After hearing testimony from the public and adding their own thoughts to the discussion, Seymour City Council did not vote Monday night on proposed new restrictions to the city’s existing smoking ordinance.
Instead, the issue was forwarded to the council’s governmental affairs committee for further study. That committee, made up of council members Matt Nicholson, Jim Rebber and Dave Earley, is tasked with making a recommendation at the next council meeting Nov. 27.
Dr. Kenneth Bobb, leader of the grassroots organization Smoke Free Seymour, officially requested the coalition’s proposed changes to the ordinance which already bans smoking from most public places.
The group wants the city to extend that ban to all bars and clubs, including those with private membership, increase the distance where smoking is permitted near a public entrance from 10 feet to 20 feet, make smoking illegal at festivals and other public gatherings of 50 or more people and include all electronic forms of smoking, such as e-cigarettes and vape machines in the restrictions.
What came out of Monday’s discussion was a sense of the council wanting to reach a compromise with smokers and non-smokers.
Councilman Shawn Malone told Bobb it might be better to break up the restrictions instead of taking it all at once.
Malone said he would be in favor of banning smoking from festivals and public gatherings, especially where children are likely to be present, but he doesn’t approve of banning smoking from bars and membership clubs, he said.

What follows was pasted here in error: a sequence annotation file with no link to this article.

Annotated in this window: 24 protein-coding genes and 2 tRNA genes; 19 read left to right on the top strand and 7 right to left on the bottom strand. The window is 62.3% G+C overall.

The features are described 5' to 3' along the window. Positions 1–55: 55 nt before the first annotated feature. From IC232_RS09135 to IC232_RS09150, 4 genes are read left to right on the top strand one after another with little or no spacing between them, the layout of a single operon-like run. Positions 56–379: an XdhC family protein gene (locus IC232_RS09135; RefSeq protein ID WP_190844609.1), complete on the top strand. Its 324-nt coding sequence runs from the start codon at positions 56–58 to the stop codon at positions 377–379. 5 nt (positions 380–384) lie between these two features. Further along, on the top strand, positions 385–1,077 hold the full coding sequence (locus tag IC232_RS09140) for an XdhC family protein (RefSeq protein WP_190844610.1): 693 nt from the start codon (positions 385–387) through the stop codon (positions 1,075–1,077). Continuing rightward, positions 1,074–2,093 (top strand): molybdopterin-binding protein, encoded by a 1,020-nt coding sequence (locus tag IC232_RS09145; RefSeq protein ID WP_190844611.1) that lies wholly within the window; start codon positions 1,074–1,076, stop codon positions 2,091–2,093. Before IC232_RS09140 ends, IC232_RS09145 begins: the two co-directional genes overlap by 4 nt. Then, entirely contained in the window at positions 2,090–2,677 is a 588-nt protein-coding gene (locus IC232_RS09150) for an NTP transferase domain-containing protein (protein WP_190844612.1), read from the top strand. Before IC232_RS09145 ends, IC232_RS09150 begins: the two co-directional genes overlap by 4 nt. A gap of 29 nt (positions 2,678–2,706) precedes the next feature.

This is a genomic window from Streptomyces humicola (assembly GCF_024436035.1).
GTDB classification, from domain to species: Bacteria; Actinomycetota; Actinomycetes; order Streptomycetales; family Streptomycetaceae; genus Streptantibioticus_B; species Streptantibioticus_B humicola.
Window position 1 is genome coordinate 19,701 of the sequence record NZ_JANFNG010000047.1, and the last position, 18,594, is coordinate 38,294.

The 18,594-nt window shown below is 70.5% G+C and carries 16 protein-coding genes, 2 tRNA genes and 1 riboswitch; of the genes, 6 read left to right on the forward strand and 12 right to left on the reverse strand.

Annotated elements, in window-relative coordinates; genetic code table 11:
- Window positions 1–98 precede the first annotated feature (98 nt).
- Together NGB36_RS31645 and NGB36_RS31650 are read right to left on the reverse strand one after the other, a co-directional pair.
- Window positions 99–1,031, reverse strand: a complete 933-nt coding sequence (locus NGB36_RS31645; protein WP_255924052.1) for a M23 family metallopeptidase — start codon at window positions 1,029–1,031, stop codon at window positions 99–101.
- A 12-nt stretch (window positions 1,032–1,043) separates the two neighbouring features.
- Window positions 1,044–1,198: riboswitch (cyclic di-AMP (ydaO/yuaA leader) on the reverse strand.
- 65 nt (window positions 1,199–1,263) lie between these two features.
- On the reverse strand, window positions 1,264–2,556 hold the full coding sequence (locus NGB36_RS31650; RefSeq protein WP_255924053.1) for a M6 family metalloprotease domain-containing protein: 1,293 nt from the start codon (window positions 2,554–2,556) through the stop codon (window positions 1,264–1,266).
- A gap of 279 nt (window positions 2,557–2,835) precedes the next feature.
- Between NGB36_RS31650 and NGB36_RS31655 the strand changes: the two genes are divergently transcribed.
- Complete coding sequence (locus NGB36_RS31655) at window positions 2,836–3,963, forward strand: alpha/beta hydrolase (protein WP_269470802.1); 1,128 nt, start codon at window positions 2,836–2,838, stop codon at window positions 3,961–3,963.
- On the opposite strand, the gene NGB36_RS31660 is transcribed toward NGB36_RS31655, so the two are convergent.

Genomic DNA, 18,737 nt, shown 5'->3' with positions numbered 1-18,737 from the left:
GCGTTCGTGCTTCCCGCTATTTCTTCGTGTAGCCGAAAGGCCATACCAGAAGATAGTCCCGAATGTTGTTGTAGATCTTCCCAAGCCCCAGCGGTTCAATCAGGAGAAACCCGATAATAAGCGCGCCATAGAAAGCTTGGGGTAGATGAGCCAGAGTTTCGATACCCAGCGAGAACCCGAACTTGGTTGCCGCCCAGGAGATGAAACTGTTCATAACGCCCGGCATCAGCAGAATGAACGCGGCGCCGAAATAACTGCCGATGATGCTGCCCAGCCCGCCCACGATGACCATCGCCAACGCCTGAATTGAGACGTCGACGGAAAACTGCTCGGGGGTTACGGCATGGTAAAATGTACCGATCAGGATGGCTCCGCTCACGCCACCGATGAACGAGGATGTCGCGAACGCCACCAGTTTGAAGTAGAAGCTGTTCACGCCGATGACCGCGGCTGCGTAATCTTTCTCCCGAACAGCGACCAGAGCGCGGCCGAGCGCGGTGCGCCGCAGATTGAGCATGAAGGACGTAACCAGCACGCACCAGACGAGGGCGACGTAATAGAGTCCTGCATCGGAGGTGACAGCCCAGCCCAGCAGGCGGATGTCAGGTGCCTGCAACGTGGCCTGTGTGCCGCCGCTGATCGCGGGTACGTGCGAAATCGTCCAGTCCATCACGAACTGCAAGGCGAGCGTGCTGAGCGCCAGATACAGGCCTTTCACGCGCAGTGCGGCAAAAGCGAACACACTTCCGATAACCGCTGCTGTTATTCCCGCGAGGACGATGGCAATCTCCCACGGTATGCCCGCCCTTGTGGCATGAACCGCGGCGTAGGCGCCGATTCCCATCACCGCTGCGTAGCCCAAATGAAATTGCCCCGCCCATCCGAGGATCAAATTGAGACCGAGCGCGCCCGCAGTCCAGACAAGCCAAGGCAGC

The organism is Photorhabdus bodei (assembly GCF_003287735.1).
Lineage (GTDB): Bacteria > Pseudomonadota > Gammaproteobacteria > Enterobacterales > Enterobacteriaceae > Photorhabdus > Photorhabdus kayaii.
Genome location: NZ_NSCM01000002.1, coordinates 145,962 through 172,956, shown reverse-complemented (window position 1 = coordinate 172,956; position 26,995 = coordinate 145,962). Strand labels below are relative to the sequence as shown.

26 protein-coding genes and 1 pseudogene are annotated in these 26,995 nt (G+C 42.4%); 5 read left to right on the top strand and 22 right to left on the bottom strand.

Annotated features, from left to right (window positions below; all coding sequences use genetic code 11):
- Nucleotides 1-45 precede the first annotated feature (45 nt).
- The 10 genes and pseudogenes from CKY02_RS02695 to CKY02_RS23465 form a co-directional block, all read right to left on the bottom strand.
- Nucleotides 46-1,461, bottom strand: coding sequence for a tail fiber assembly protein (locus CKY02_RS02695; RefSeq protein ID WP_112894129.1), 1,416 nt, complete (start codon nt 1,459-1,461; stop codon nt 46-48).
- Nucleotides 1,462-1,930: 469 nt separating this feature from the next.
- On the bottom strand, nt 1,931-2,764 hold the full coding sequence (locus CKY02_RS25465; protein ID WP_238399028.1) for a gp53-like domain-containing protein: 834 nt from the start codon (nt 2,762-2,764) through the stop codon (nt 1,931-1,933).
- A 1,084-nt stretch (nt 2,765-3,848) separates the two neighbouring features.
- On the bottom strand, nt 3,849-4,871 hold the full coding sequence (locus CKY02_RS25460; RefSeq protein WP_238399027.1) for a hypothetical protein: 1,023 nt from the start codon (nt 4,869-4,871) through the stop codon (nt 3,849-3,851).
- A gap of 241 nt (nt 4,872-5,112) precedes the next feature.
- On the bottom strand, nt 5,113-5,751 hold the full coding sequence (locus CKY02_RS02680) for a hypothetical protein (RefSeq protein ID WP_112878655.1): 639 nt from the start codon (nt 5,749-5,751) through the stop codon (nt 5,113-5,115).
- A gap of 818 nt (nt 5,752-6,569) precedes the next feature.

“I think we should be mindful of children,” he said. “I don’t think we should be making decisions for adults, especially at privately-owned businesses, as far as how they should run their businesses and if adults are allowed to participate in legal activities.”
The reasoning behind the proposed changes are not to take away people’s right to smoke, but to protect people from exposure to secondhand smoke, Bobb said.
“Secondhand smoke kills,” Bobb, a former smoker, said. “It kills 53,000 Americans prematurely each year. It’s the third leading cause of preventable death in the United States.”
He said the proposed restrictions will help people quit smoking and lead healthier lives, improving the overall health of the community.
In the Robert Wood Johnson Foundation’s County Health Rankings, Jackson County ranks 63 out 92 counties when it comes to health factors, and smoking plays a role in that ranking, he said.
Bobb said the ranking has an effect on attracting new industries and businesses to the area.
“They look at the availability of a healthy workforce and they’re concerned about the cost of health insurance for their employees,” he said.
Seymour needs to “strive for excellence,” when it comes to improving the community, he said.